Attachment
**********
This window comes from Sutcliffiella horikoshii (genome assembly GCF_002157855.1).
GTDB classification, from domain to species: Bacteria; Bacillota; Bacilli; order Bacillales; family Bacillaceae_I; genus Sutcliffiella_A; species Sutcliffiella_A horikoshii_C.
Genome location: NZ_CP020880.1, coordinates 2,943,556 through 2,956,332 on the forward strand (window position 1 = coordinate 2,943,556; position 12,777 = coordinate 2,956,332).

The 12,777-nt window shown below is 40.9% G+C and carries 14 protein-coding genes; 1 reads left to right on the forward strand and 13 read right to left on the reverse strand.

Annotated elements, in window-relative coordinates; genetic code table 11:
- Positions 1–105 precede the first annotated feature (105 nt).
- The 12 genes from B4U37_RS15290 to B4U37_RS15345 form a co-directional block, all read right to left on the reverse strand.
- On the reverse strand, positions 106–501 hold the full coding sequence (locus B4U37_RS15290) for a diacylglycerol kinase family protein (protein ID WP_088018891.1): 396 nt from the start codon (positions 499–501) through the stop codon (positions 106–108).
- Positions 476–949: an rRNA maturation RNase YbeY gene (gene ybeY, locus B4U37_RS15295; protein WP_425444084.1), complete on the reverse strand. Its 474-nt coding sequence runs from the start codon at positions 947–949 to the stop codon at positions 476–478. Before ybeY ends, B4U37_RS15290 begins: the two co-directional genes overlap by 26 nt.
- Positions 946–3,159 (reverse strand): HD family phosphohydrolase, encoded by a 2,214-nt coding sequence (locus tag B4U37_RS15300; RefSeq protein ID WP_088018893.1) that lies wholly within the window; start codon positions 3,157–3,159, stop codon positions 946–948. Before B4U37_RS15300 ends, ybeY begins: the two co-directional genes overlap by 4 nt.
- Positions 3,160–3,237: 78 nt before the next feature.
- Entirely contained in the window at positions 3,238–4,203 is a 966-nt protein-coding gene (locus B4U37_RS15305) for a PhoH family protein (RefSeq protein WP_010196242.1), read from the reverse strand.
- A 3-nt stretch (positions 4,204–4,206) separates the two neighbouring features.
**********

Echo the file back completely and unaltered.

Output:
This window comes from Sutcliffiella horikoshii (genome assembly GCF_002157855.1).
GTDB classification, from domain to species: Bacteria; Bacillota; Bacilli; order Bacillales; family Bacillaceae_I; genus Sutcliffiella_A; species Sutcliffiella_A horikoshii_C.
Genome location: NZ_CP020880.1, coordinates 2,943,556 through 2,956,332 on the forward strand (window position 1 = coordinate 2,943,556; position 12,777 = coordinate 2,956,332).

The 12,777-nt window shown below is 40.9% G+C and carries 14 protein-coding genes; 1 reads left to right on the forward strand and 13 read right to left on the reverse strand.

Annotated elements, in window-relative coordinates; genetic code table 11:
- Positions 1–105 precede the first annotated feature (105 nt).
- The 12 genes from B4U37_RS15290 to B4U37_RS15345 form a co-directional block, all read right to left on the reverse strand.
- On the reverse strand, positions 106–501 hold the full coding sequence (locus B4U37_RS15290) for a diacylglycerol kinase family protein (protein ID WP_088018891.1): 396 nt from the start codon (positions 499–501) through the stop codon (positions 106–108).
- Positions 476–949: an rRNA maturation RNase YbeY gene (gene ybeY, locus B4U37_RS15295; protein WP_425444084.1), complete on the reverse strand. Its 474-nt coding sequence runs from the start codon at positions 947–949 to the stop codon at positions 476–478. Before ybeY ends, B4U37_RS15290 begins: the two co-directional genes overlap by 26 nt.
- Positions 946–3,159 (reverse strand): HD family phosphohydrolase, encoded by a 2,214-nt coding sequence (locus tag B4U37_RS15300; RefSeq protein ID WP_088018893.1) that lies wholly within the window; start codon positions 3,157–3,159, stop codon positions 946–948. Before B4U37_RS15300 ends, ybeY begins: the two co-directional genes overlap by 4 nt.
- Positions 3,160–3,237: 78 nt before the next feature.
- Entirely contained in the window at positions 3,238–4,203 is a 966-nt protein-coding gene (locus B4U37_RS15305) for a PhoH family protein (RefSeq protein WP_010196242.1), read from the reverse strand.
- A 3-nt stretch (positions 4,204–4,206) separates the two neighbouring features.